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City takes driver’s seat in delivering transit in Central Kootenay

The City of Nelson will provide the service
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Transit service has a municipal provider. (File photo)

 Timothy Schafer

 Local Journalism Initiative Reporter

Rural transit service in the regional district will now be delivered by a municipal provider.

The City of Nelson has stepped into a contract to provide the rural transit service in the West Kootenay Transit System.

Based on “years of demonstrated ability to provide exceptional customer service,” the City was awarded the contract, allowing a better alignment of transit services in the region and the potential for service continuity.

Despite the change of operating companies — replacing NextGen Transit that had operated for the last three years — transit service in the West Kootenay region will not be impacted by the move.

The flowing routes will be brought under the City’s service: North Shore; Blewett; Perrier ; Slocan Valley; Nakusp-Hot Springs; Nakusp-Playmor; Nakusp-Edgewood; Kaslo; Kaslo Argenta; Salmo-Nelson; Nakusp-Nelson; Kaslo-Nelson; and Kootenay Connector.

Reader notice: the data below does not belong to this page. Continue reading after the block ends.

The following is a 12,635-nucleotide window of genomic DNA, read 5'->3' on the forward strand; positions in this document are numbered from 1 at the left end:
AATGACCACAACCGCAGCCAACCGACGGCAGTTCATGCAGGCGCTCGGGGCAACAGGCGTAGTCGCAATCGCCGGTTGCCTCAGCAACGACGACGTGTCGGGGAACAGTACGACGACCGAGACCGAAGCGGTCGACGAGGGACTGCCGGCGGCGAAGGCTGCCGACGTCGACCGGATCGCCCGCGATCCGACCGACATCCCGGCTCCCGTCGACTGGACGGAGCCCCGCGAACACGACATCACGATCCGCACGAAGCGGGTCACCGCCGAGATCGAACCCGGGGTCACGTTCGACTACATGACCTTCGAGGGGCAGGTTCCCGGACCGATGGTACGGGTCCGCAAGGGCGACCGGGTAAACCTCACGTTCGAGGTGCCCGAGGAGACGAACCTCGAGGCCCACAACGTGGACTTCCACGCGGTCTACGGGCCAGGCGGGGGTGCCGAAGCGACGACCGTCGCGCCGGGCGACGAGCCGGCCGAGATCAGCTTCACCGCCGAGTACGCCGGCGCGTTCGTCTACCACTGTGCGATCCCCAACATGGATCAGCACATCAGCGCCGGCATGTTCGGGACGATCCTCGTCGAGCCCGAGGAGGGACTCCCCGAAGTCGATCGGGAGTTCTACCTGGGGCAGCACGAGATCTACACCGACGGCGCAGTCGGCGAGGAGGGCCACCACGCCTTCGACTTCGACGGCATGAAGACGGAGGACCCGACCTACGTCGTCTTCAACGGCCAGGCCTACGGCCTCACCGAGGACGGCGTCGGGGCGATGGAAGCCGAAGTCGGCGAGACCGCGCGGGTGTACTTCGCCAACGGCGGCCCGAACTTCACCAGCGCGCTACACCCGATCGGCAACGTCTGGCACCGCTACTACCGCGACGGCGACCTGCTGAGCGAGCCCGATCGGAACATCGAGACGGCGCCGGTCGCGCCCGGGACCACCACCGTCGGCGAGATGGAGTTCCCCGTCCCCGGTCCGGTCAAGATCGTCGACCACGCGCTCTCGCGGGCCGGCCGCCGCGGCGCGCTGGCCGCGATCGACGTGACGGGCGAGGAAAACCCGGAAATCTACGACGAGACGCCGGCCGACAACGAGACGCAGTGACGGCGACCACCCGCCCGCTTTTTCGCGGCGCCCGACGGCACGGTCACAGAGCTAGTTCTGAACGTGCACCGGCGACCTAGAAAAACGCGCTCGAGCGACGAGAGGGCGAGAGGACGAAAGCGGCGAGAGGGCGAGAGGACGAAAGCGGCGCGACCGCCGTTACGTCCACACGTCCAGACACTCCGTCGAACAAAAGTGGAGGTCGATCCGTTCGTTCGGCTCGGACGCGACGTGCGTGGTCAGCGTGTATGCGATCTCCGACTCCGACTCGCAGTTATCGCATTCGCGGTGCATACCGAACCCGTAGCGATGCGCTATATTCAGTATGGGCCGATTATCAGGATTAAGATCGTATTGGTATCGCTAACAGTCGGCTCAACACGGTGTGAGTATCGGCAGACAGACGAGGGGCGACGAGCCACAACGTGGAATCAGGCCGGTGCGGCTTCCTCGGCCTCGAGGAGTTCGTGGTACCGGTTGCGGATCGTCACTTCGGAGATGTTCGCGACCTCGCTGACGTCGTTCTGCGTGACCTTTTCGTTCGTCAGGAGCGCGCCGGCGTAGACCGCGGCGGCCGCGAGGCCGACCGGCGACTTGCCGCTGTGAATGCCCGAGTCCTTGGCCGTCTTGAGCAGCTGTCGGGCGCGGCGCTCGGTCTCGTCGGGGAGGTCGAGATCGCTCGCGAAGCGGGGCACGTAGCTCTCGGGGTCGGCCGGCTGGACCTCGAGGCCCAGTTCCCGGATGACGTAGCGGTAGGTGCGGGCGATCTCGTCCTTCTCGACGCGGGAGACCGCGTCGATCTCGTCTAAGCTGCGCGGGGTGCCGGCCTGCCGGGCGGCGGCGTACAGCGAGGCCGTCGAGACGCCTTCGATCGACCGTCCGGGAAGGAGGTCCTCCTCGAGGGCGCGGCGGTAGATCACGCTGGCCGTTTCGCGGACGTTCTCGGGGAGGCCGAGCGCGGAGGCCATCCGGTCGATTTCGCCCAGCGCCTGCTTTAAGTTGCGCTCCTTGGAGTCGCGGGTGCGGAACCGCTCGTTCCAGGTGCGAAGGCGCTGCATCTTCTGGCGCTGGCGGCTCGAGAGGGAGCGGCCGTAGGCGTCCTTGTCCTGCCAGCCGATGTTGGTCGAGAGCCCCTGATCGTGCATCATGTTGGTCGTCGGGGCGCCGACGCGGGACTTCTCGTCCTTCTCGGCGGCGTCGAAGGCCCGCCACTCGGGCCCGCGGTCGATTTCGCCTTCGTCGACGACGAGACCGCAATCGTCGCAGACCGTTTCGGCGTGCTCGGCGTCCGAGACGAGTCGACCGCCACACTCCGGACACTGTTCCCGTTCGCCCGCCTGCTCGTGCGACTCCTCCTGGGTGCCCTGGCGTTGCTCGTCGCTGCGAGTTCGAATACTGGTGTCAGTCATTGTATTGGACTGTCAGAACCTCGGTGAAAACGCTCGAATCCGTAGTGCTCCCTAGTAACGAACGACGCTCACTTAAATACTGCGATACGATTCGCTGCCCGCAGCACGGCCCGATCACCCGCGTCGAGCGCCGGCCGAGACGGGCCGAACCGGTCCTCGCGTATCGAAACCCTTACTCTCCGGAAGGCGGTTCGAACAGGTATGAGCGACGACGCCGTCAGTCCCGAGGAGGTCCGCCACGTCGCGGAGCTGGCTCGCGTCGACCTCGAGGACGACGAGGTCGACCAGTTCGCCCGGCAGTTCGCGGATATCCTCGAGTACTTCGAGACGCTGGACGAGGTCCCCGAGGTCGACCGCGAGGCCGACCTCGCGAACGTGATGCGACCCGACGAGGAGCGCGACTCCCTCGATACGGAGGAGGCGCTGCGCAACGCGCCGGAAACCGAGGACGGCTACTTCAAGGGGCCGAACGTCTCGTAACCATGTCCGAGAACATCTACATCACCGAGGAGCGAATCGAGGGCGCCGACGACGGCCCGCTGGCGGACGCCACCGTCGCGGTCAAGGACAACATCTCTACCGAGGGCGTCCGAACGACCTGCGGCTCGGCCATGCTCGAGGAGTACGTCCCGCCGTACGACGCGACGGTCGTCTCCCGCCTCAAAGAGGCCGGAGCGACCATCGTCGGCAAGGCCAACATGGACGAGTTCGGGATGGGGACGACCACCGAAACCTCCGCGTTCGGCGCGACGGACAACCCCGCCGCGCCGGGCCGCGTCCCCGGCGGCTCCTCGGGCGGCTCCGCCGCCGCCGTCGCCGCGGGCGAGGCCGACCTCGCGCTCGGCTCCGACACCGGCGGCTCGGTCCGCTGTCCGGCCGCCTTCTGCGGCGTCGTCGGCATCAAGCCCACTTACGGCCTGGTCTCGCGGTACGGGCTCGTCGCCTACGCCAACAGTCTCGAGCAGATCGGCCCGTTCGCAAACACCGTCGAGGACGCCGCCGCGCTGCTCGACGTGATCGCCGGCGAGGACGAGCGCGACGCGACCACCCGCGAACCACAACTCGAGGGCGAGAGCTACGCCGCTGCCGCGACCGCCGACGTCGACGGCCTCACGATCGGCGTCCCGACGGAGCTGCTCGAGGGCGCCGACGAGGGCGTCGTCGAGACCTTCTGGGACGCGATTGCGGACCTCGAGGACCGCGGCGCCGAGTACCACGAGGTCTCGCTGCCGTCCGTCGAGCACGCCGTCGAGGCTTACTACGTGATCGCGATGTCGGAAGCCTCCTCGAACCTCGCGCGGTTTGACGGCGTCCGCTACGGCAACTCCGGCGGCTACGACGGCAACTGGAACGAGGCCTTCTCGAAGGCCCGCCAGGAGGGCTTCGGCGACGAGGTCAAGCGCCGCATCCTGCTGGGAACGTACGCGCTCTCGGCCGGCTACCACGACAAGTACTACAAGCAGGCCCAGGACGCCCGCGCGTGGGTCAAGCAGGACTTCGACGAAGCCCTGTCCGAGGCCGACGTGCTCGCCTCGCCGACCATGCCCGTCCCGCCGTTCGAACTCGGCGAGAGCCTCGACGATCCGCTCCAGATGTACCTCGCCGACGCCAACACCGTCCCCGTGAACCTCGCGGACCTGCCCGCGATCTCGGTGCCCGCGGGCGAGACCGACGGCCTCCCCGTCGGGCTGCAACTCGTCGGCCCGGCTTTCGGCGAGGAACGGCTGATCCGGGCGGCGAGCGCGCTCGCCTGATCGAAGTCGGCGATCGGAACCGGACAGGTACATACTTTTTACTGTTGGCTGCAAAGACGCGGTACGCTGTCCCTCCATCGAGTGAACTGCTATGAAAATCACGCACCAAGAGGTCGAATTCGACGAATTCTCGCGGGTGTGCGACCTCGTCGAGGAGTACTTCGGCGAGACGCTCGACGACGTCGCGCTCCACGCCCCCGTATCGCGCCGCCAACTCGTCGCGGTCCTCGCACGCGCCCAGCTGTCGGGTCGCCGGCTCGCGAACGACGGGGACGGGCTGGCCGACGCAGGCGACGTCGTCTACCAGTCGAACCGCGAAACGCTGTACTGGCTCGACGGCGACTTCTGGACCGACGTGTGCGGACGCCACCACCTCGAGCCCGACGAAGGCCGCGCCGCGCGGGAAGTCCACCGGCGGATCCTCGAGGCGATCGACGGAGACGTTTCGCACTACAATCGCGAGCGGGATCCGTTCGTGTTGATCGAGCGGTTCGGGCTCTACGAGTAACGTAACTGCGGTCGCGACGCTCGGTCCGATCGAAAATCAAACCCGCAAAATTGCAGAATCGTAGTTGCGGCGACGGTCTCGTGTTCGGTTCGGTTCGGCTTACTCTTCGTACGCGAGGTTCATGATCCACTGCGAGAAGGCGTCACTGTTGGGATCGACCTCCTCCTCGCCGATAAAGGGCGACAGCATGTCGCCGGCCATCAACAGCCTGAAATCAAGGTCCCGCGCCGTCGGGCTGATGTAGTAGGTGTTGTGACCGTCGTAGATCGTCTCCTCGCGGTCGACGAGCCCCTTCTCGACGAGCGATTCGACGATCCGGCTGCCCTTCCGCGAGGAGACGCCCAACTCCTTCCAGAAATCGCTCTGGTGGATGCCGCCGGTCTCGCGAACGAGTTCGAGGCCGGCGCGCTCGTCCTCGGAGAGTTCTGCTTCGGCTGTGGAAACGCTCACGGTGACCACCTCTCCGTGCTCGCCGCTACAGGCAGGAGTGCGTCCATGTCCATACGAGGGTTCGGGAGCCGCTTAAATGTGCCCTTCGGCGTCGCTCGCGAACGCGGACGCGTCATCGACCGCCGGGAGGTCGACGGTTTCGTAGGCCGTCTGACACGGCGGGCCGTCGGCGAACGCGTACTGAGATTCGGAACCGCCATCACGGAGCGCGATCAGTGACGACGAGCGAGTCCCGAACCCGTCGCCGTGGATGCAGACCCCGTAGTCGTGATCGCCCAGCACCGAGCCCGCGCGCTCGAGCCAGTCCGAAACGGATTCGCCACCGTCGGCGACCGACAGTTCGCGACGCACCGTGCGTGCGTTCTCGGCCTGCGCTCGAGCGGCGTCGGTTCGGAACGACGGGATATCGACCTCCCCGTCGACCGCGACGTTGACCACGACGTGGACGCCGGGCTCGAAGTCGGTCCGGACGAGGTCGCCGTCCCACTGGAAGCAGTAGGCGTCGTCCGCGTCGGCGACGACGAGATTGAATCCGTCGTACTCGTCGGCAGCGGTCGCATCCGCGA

Connecting B.C.

A 10-year plan for public transit was presented earlier this year by the Province, calling for $22.2 billion in capital investment over the next decade.

That figure did not include the $1.5 billion per year for operations necessary to achieve the vision. In the current provincial budget there is a $13.5 billion transit capital and $300 million for operations.

The 10-year plan includes a path to make transit affordable, accessible, inclusive, carbon-zero and a seamless experience for users across the province.

The plan will include a province-wide express bus service and a “much improved local service,” integrated with ride-hailing services, effectively doubling the number of buses within five years.

The HandyDART service would be increased and upgraded to electric buses, while the free transit service — now offered to children up to 12 years in age — would be extended to youth up to 18 years old and those on social assistance.

In addition, the plan is expected to call for the elimination of privatized service, most of which BC Transit currently contracts out to across B.C.